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Advances in Treating Sexual Issues

If you ask clients what they want from sex, they’ll usually tell you pleasure and closeness. But that’s typically not what they actually focus on during sex. Instead, they’re thinking about how they look, what they sound or smell like, what their partner is thinking, etc.—and that’s what often leads to sexual problems. In this recording, we’ll look at how therapists unwittingly collude with clients’ self-defeating sexual narratives, why “sex addiction” is not a helpful model for long-term change, and how our common approaches to sexual problems may lead to better communication but little else.
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Information

Faculty:
Marty Klein
Duration:
3 Hours 56 Minutes
Format:
Audio and Video
Copyright:
Mar 24, 2017

Description

If you ask clients what they want from sex, they’ll usually tell you pleasure and closeness. But that’s typically not what they actually focus on during sex. Instead, they’re thinking about how they look, what they sound or smell like, what their partner is thinking, etc.—and that’s what often leads to sexual problems. In this recording, we’ll look at how therapists unwittingly collude with clients’ self-defeating sexual narratives, why “sex addiction” is not a helpful model for long-term change, and how our common approaches to sexual problems may lead to better communication but little else.

Handouts

Outline

Using the Sexual Intelligence approach with couples and individuals. 
  • What do most people want from sex?
  • What do people focus on during sex?
  • What can make sex complicated?
Changing our relationship to sexuality.
  • What ordinary people do.
    • Normalizing?
American culture is sex-negative.
  • Understanding out assumptions about sex.
  • Common clinical assumptions about sex.
  • Our ongoing therapeutic challenge.
Narrative & constructing sexuality.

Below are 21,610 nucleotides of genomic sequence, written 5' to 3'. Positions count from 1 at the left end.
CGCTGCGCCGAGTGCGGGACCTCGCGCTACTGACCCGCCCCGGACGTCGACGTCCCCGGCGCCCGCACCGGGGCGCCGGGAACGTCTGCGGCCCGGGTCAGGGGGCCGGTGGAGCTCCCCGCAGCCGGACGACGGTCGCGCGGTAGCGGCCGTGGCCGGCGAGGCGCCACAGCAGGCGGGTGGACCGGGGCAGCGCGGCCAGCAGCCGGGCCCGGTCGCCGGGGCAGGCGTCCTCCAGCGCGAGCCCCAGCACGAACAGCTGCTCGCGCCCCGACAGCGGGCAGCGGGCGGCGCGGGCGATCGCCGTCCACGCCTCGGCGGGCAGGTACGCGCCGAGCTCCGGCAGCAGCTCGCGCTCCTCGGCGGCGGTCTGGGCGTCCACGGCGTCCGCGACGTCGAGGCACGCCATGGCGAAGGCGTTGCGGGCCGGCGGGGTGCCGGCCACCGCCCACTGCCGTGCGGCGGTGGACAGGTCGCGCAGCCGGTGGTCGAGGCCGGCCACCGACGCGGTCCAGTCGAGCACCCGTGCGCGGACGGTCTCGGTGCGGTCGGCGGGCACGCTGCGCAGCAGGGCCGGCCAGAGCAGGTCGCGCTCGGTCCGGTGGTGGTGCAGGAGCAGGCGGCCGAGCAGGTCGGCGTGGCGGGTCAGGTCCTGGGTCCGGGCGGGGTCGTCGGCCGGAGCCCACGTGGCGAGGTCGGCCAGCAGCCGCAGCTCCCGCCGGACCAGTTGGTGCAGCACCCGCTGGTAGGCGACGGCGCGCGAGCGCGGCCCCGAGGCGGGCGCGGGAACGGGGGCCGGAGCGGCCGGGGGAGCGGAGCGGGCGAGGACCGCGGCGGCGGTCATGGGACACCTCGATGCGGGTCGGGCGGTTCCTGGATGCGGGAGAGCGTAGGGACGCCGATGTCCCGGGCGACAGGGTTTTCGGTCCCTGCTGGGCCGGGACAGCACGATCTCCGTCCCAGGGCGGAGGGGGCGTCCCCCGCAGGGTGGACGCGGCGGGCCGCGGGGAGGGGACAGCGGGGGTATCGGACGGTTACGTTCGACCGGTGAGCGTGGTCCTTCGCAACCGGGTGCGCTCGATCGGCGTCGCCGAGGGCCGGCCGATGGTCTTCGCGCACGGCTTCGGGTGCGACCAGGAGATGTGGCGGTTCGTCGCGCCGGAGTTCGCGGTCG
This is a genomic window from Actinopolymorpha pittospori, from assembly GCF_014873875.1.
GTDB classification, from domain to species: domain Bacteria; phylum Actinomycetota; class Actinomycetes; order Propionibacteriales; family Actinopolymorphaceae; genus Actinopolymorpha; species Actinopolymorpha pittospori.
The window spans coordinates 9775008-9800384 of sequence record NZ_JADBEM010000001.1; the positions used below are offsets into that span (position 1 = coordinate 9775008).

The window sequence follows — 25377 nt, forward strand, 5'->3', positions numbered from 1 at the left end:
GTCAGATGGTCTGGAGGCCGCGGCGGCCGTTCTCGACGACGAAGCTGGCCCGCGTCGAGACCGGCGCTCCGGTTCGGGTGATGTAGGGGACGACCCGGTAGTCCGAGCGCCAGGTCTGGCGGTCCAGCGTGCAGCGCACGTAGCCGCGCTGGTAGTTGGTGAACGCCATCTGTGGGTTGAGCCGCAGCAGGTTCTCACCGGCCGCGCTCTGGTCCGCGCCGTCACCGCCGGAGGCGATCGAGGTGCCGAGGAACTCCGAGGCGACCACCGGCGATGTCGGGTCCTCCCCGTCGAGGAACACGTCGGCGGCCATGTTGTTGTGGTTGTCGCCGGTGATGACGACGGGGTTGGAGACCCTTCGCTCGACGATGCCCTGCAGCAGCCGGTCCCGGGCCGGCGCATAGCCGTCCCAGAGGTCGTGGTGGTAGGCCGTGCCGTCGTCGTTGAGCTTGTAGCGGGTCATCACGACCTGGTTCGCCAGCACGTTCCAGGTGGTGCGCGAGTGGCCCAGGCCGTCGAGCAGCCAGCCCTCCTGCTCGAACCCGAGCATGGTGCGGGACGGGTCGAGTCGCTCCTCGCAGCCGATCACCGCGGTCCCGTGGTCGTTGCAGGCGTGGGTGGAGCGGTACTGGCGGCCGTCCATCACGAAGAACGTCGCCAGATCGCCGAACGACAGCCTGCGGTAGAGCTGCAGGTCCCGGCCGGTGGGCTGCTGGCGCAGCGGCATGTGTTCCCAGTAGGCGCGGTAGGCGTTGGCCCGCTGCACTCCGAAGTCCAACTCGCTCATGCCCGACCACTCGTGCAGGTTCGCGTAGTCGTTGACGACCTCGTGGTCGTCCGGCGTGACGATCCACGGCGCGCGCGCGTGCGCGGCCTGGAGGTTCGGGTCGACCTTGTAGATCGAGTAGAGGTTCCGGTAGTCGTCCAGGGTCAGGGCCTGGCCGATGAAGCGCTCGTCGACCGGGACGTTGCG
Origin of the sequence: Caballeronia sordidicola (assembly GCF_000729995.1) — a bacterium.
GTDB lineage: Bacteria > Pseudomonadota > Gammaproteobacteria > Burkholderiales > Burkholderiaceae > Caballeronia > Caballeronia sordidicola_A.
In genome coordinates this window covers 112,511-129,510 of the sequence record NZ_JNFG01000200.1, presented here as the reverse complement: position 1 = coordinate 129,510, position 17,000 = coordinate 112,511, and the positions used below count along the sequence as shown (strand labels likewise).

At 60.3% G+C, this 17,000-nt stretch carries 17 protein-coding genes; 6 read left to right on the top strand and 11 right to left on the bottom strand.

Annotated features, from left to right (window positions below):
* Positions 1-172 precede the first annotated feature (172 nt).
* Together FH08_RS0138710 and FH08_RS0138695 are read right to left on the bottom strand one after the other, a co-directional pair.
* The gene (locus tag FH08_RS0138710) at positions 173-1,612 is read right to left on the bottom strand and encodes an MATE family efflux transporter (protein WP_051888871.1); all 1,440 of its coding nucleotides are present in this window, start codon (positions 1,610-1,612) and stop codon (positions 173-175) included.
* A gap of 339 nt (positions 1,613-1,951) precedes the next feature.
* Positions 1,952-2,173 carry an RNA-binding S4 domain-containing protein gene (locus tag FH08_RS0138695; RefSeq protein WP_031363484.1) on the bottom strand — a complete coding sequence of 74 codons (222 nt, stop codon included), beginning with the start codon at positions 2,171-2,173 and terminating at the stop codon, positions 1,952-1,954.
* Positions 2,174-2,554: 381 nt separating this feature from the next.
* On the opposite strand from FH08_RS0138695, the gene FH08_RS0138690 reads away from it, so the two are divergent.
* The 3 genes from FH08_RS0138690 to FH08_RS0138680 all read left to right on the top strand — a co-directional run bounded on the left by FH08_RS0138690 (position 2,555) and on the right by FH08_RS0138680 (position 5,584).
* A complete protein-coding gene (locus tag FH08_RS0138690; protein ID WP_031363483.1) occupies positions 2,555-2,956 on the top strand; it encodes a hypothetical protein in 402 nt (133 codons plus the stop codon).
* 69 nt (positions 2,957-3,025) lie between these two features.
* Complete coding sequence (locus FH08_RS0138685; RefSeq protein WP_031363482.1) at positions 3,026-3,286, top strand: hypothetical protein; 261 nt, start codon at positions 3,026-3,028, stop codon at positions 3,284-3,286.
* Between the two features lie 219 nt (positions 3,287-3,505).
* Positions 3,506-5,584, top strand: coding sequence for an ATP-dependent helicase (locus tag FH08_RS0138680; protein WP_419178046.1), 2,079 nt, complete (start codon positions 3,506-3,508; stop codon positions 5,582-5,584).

• Constructing sexuality.
  • Sexual narratives matter. 
    • Erectile disfunction
  • Changing our narratives. 
    • Sexual function as a means, not an end.
Conditions for enjoying sex.
  • Aspects of conditions. 
Anatomy of sexual arousal. 
  • Sexual disfunction.
Alternative sexual expression.
  • Popular narrative of kinky sex.
  • S/M.
  • Focus on effects of shame, guilt and secrecy rather than pathologizing.
Assessment and function.
  • Dysfunction.
  • Good reasons people don’t enjoy sex.
  • Why people don’t initiate sex.

The most overrated part of sex.
A new vision of sexual function.

  • Sexual intelligence
    • Sexual self-acceptance

Similarities between male and female sexuality.

  • All genders what …
  • All genders are anxious about …
  • All genders believe …

You don’t need to understand “women” or “men”.
Interventions.
Two most practical suggestions. 

  • Communication.
  • Self-acceptance. 

Faculty

Marty Klein, Ph.D. Related seminars and products: 1


Dr. Marty Klein has been a Licensed Marriage & Family Therapist and Certified Sex Therapist for 31 years. A former adjunct instructor at Stanford Medical School, he is the award-winning author of seven books, 100 articles, and 8 sets of training CDs. Marty is regularly featured in the popular media, including The New York Times, Newsweek, Psychology Today, NPR, and Nightline. For 12 years, Marty has written and published Sexual Intelligence, the award-winning blog and electronic newsletter. Marty is outspoken about many popular and clinical ideas about sexuality, decrying our field's gender stereotypes, sex-negativity, and what he calls "the Oprah-ization of therapy." Marty has trained professionals in sexuality in 25 countries, including China, India, Turkey, Morocco, Croatia, and Australia. Audiences consistently describe his seminars as thought provoking, practical, and entertaining.

 

Speaker Disclosures:
Financial:
Marty Klein maintains a private practice. He receives royalties as an author. Dr. Klein receives a speaking honorarium from PESI, Inc.
Non-financial:
Marty Klein has no relevant non-financial relationship to disclose.